Some of these strategies are internal to an organisation, and others are external. People use them to various degrees, but the Ideal Worker in toto is one who is doing everything in their power to advance. It is interesting that the figures for men and women in each of the four ‘strategy profiles’ — climber (internal focus and proactive), hedger (external focus and proactive), scanner (external focus but less proactive) and coaster (internal focus but less proactive) — were about even. 
Yet using these strategies apparently does not help women as much as it helps men. (Other traditionally under-represented groups suffer similar challenges. See, for example, the report Why Studying and Working Hard Isn’t Enough for Black Americans.) In terms of strategies that are effective, women benefit most by making their achievements known. The implication is that women tend to be overlooked, as men did not see the same boost from making their achievements known, presumably because they were already known/seen. Women apparently earn more when they stay in places where they have proven their worth. Staying power is important for women, whilst men who move from job to job fare best. It is interesting to ask, from time to time, whether I am being valued for my potential — as a man might be — or for the weight of my achievements, and whether the latter forms the root of my love of acquiring qualifications and demonstrating competence in quite formal ways.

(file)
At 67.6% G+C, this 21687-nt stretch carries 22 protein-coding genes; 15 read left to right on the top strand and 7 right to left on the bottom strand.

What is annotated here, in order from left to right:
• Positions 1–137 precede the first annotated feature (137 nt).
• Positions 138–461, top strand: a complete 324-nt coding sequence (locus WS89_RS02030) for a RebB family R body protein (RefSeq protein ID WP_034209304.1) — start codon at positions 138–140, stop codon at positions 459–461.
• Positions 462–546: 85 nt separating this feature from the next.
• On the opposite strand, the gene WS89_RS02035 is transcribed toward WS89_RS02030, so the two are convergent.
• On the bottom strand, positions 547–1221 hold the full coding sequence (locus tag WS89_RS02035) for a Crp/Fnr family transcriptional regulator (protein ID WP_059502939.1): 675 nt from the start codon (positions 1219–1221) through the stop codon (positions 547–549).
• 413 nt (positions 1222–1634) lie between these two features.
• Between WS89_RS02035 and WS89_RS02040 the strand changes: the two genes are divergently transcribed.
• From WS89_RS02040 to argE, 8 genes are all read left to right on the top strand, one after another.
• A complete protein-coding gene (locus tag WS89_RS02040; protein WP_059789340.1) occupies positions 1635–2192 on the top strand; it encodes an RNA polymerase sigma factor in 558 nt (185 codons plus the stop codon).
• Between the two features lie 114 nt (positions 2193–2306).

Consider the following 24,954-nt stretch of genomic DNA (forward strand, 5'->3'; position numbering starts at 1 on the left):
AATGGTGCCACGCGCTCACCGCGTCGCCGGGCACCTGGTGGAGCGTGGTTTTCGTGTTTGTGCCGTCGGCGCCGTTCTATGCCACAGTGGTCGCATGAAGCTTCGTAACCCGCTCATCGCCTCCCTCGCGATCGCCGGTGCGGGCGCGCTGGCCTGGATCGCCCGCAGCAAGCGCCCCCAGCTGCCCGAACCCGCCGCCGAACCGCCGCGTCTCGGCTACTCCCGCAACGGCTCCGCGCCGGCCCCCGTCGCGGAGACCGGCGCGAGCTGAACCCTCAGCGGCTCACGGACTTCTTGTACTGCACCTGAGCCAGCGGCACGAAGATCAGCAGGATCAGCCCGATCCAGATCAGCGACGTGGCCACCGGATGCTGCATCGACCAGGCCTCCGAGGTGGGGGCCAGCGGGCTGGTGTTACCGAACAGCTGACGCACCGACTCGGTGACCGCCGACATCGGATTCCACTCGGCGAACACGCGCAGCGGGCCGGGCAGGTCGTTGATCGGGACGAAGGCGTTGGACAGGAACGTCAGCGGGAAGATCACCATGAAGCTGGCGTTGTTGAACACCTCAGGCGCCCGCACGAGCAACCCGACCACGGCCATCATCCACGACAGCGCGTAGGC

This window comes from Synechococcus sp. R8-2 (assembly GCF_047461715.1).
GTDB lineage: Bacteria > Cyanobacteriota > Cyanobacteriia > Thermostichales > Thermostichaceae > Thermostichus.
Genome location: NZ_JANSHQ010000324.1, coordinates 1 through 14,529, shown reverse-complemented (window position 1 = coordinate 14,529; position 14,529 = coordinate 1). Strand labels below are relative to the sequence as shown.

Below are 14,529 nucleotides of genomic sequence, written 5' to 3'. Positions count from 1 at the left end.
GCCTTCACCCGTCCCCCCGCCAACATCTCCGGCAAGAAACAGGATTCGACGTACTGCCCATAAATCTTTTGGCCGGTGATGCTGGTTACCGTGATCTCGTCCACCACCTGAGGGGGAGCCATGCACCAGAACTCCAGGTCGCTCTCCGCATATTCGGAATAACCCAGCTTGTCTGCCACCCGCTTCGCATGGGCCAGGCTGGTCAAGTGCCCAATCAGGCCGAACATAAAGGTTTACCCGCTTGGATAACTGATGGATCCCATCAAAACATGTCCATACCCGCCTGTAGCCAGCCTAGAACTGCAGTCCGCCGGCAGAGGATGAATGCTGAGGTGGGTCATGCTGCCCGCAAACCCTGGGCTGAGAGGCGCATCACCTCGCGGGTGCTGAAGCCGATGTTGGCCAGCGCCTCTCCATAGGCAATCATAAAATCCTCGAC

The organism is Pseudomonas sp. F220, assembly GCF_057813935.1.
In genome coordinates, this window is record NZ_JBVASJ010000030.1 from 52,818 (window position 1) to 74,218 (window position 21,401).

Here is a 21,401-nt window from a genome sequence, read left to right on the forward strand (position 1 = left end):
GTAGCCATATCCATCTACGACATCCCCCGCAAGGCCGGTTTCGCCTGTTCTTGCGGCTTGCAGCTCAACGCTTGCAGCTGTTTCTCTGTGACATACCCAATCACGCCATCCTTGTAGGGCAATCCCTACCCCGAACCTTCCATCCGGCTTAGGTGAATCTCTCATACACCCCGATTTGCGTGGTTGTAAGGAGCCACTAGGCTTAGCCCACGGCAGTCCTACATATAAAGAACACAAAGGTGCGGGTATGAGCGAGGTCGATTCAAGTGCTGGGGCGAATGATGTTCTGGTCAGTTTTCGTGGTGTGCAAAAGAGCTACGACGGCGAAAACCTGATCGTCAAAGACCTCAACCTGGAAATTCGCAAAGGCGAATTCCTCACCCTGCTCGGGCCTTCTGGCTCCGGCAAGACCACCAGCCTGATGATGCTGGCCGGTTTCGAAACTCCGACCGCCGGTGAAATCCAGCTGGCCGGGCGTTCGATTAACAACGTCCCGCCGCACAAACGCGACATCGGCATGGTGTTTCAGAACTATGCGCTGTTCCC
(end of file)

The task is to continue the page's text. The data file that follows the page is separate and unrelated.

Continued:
There were two exercises again this week. The first was to take and reflect on a Mindtools self-confidence assessment. I scored 50 in the assessment, which was at the top end of the “okay” band. I scored lowest on ‘mastery experiences’, or experiences where my own effort led to success. One of the suggestions for increasing the number of mastery experiences I have has made it into my list of key takeaways above: asking for tasks/roles where I know I can excel. I might need to fight for these assignments, if they are in areas where I have not already proven myself, but having a clear knowledge and belief about my own competences is an essential first step.

The second exercise was to map the power structure of my current organisation, as well as my relationships to the key influencers. This can be quite a difficult exercise unless one has a clear aim in mind, but I found it useful to reflect on the organisational structure and what concrete steps I could take to improve my own influence. This sounds Machiavellian, but it is important to know who can help, as a mentor or as a person with control over assignments, as well as who can hinder. And it’s also a good excuse to get out the colours pens!